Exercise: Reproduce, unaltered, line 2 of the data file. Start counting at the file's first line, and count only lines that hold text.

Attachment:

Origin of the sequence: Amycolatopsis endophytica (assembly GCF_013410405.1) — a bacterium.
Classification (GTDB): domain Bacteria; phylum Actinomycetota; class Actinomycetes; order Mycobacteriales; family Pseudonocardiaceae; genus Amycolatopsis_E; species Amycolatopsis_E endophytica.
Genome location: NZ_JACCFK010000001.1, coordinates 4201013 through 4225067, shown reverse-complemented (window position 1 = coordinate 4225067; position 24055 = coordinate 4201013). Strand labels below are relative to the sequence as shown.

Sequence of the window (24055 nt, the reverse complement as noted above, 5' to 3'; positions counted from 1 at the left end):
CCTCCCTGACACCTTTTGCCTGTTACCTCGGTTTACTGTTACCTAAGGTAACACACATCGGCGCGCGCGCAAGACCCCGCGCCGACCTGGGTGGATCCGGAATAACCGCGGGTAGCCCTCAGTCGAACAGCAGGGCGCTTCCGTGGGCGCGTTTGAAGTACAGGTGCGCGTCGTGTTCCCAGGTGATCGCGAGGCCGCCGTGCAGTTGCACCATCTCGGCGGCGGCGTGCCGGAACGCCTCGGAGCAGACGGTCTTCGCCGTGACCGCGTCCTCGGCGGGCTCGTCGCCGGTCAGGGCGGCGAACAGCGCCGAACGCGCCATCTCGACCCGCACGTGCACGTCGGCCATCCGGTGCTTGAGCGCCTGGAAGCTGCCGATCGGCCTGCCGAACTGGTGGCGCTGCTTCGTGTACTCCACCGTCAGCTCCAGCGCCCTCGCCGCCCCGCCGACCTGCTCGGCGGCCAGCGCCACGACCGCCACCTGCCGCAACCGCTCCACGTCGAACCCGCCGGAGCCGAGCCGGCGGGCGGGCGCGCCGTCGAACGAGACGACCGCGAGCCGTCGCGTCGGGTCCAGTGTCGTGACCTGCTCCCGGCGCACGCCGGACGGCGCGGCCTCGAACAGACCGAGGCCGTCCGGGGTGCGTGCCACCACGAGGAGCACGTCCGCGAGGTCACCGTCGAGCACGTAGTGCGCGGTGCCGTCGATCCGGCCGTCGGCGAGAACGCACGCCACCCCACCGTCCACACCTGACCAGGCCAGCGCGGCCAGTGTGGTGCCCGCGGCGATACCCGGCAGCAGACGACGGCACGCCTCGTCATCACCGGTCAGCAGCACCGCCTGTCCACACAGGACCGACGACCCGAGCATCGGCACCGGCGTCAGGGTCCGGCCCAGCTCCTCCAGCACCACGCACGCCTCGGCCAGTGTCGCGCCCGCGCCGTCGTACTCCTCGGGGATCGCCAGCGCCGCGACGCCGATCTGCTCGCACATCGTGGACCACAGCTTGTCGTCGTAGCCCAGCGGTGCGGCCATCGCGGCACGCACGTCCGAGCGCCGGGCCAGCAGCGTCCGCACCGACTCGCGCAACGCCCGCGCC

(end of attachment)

Classification (GTDB): domain Bacteria; phylum Actinomycetota; class Actinomycetes; order Mycobacteriales; family Pseudonocardiaceae; genus Amycolatopsis_E; species Amycolatopsis_E endophytica.